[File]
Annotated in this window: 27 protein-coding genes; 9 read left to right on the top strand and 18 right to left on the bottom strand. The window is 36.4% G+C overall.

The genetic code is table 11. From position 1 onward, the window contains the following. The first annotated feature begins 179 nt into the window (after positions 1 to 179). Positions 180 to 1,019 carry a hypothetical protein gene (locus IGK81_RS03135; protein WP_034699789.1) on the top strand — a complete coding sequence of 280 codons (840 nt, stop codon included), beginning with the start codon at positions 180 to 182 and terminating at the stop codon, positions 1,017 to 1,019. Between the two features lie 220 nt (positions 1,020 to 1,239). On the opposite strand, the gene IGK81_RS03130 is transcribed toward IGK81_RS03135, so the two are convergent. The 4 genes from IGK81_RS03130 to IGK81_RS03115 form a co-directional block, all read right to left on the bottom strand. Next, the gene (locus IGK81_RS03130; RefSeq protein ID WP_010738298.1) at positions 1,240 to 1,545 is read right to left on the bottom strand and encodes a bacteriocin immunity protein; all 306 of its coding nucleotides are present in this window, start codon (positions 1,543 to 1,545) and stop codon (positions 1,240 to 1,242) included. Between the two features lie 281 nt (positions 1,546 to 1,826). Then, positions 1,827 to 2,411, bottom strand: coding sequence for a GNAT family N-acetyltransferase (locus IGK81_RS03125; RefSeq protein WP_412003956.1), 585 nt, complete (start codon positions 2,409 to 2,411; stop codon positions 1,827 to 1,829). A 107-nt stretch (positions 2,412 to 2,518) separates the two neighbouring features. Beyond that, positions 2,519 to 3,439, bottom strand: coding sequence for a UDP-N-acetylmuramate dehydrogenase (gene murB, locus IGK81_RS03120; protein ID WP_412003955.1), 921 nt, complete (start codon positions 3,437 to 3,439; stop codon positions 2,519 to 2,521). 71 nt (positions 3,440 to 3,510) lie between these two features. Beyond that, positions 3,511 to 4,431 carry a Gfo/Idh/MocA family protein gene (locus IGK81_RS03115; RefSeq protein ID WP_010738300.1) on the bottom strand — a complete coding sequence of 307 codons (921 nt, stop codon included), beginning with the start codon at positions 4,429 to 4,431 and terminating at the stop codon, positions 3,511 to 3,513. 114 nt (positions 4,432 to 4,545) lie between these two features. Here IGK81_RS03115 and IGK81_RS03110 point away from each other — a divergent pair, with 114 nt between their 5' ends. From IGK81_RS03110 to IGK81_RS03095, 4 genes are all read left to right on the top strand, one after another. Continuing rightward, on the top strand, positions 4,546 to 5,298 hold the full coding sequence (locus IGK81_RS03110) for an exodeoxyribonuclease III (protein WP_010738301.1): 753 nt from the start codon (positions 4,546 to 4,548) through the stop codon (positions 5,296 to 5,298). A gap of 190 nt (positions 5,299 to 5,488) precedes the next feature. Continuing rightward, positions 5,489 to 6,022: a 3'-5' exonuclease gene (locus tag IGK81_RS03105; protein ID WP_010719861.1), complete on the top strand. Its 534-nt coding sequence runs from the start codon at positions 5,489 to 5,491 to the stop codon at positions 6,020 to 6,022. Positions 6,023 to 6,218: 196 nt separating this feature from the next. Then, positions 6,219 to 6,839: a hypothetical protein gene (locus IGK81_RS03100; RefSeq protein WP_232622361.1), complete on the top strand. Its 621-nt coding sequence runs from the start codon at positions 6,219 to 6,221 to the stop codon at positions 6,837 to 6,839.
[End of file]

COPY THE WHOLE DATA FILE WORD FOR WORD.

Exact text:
Annotated in this window: 27 protein-coding genes; 9 read left to right on the top strand and 18 right to left on the bottom strand. The window is 36.4% G+C overall.

The genetic code is table 11. From position 1 onward, the window contains the following. The first annotated feature begins 179 nt into the window (after positions 1 to 179). Positions 180 to 1,019 carry a hypothetical protein gene (locus IGK81_RS03135; protein WP_034699789.1) on the top strand — a complete coding sequence of 280 codons (840 nt, stop codon included), beginning with the start codon at positions 180 to 182 and terminating at the stop codon, positions 1,017 to 1,019. Between the two features lie 220 nt (positions 1,020 to 1,239). On the opposite strand, the gene IGK81_RS03130 is transcribed toward IGK81_RS03135, so the two are convergent. The 4 genes from IGK81_RS03130 to IGK81_RS03115 form a co-directional block, all read right to left on the bottom strand. Next, the gene (locus IGK81_RS03130; RefSeq protein ID WP_010738298.1) at positions 1,240 to 1,545 is read right to left on the bottom strand and encodes a bacteriocin immunity protein; all 306 of its coding nucleotides are present in this window, start codon (positions 1,543 to 1,545) and stop codon (positions 1,240 to 1,242) included. Between the two features lie 281 nt (positions 1,546 to 1,826). Then, positions 1,827 to 2,411, bottom strand: coding sequence for a GNAT family N-acetyltransferase (locus IGK81_RS03125; RefSeq protein WP_412003956.1), 585 nt, complete (start codon positions 2,409 to 2,411; stop codon positions 1,827 to 1,829). A 107-nt stretch (positions 2,412 to 2,518) separates the two neighbouring features. Beyond that, positions 2,519 to 3,439, bottom strand: coding sequence for a UDP-N-acetylmuramate dehydrogenase (gene murB, locus IGK81_RS03120; protein ID WP_412003955.1), 921 nt, complete (start codon positions 3,437 to 3,439; stop codon positions 2,519 to 2,521). 71 nt (positions 3,440 to 3,510) lie between these two features. Beyond that, positions 3,511 to 4,431 carry a Gfo/Idh/MocA family protein gene (locus IGK81_RS03115; RefSeq protein ID WP_010738300.1) on the bottom strand — a complete coding sequence of 307 codons (921 nt, stop codon included), beginning with the start codon at positions 4,429 to 4,431 and terminating at the stop codon, positions 3,511 to 3,513. 114 nt (positions 4,432 to 4,545) lie between these two features. Here IGK81_RS03115 and IGK81_RS03110 point away from each other — a divergent pair, with 114 nt between their 5' ends. From IGK81_RS03110 to IGK81_RS03095, 4 genes are all read left to right on the top strand, one after another. Continuing rightward, on the top strand, positions 4,546 to 5,298 hold the full coding sequence (locus IGK81_RS03110) for an exodeoxyribonuclease III (protein WP_010738301.1): 753 nt from the start codon (positions 4,546 to 4,548) through the stop codon (positions 5,296 to 5,298). A gap of 190 nt (positions 5,299 to 5,488) precedes the next feature. Continuing rightward, positions 5,489 to 6,022: a 3'-5' exonuclease gene (locus tag IGK81_RS03105; protein ID WP_010719861.1), complete on the top strand. Its 534-nt coding sequence runs from the start codon at positions 5,489 to 5,491 to the stop codon at positions 6,020 to 6,022. Positions 6,023 to 6,218: 196 nt separating this feature from the next. Then, positions 6,219 to 6,839: a hypothetical protein gene (locus IGK81_RS03100; RefSeq protein WP_232622361.1), complete on the top strand. Its 621-nt coding sequence runs from the start codon at positions 6,219 to 6,221 to the stop codon at positions 6,837 to 6,839.